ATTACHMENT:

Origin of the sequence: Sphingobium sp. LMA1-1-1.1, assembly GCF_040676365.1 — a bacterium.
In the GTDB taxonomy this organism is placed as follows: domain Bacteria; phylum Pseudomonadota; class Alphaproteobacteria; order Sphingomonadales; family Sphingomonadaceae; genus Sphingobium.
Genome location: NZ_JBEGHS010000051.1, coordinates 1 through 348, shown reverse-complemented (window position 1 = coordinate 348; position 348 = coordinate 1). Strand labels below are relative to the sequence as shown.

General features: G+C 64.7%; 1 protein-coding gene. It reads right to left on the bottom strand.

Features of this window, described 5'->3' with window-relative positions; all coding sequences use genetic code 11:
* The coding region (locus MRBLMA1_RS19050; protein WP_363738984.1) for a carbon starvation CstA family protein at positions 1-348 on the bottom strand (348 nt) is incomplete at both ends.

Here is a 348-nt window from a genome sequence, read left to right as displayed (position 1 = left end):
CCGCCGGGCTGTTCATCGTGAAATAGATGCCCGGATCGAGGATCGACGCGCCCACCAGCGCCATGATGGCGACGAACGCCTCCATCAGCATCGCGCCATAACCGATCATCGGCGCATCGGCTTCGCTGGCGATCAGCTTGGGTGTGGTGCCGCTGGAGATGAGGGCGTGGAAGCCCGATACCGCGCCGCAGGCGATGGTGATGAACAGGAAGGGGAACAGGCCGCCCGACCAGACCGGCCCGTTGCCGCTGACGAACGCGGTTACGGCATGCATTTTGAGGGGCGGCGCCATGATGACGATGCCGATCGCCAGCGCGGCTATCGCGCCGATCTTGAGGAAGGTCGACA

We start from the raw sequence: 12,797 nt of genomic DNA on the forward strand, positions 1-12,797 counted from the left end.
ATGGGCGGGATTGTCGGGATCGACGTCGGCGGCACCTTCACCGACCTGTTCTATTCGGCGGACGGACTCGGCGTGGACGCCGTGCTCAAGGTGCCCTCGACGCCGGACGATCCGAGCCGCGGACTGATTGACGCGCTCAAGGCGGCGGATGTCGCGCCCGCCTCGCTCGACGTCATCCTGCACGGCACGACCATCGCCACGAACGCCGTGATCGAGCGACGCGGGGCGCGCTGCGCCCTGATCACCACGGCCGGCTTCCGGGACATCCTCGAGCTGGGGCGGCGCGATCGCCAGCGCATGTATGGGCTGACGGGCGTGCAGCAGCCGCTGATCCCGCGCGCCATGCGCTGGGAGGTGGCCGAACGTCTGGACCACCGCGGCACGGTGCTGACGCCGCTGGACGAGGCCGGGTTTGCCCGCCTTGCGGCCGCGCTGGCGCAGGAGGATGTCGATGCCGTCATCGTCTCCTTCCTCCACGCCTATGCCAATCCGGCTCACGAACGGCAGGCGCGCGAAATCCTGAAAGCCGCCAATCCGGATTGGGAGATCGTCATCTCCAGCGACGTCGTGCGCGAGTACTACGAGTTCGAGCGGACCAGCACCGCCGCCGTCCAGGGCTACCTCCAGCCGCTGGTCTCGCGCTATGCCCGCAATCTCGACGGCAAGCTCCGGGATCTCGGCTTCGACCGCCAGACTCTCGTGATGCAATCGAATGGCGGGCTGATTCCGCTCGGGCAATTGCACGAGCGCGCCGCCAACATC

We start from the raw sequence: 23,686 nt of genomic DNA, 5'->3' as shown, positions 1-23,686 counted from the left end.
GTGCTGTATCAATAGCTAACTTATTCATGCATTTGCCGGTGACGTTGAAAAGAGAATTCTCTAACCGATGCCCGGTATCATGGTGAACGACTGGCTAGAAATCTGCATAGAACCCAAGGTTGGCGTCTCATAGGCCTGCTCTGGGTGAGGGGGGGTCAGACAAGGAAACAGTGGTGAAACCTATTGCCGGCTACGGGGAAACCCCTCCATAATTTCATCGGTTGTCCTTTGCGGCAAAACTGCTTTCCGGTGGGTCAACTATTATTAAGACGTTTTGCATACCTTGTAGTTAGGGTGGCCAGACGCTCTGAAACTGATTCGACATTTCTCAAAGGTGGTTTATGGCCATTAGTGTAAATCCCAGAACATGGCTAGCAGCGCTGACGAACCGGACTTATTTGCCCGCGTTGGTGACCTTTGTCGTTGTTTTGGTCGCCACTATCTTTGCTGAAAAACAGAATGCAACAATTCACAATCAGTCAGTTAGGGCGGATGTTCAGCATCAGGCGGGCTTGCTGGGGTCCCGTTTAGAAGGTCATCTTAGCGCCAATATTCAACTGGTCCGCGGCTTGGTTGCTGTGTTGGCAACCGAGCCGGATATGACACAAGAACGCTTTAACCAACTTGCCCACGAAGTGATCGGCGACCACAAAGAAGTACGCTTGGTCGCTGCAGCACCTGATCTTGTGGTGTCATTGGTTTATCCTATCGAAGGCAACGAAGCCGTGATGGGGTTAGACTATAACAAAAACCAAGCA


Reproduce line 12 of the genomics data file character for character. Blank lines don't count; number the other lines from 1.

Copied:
GTGCTGTATCAATAGCTAACTTATTCATGCATTTGCCGGTGACGTTGAAAAGAGAATTCTCTAACCGATGCCCGGTATCATGGTGAACGACTGGCTAGAAATCTGCATAGAACCCAAGGTTGGCGTCTCATAGGCCTGCTCTGGGTGAGGGGGGGTCAGACAAGGAAACAGTGGTGAAACCTATTGCCGGCTACGGGGAAACCCCTCCATAATTTCATCGGTTGTCCTTTGCGGCAAAACTGCTTTCCGGTGGGTCAACTATTATTAAGACGTTTTGCATACCTTGTAGTTAGGGTGGCCAGACGCTCTGAAACTGATTCGACATTTCTCAAAGGTGGTTTATGGCCATTAGTGTAAATCCCAGAACATGGCTAGCAGCGCTGACGAACCGGACTTATTTGCCCGCGTTGGTGACCTTTGTCGTTGTTTTGGTCGCCACTATCTTTGCTGAAAAACAGAATGCAACAATTCACAATCAGTCAGTTAGGGCGGATGTTCAGCATCAGGCGGGCTTGCTGGGGTCCCGTTTAGAAGGTCATCTTAGCGCCAATATTCAACTGGTCCGCGGCTTGGTTGCTGTGTTGGCAACCGAGCCGGATATGACACAAGAACGCTTTAACCAACTTGCCCACGAAGTGATCGGCGACCACAAAGAAGTACGCTTGGTCGCTGCAGCACCTGATCTTGTGGTGTCATTGGTTTATCCTATCGAAGGCAACGAAGCCGTGATGGGGTTAGACTATAACAAAAACCAAGCA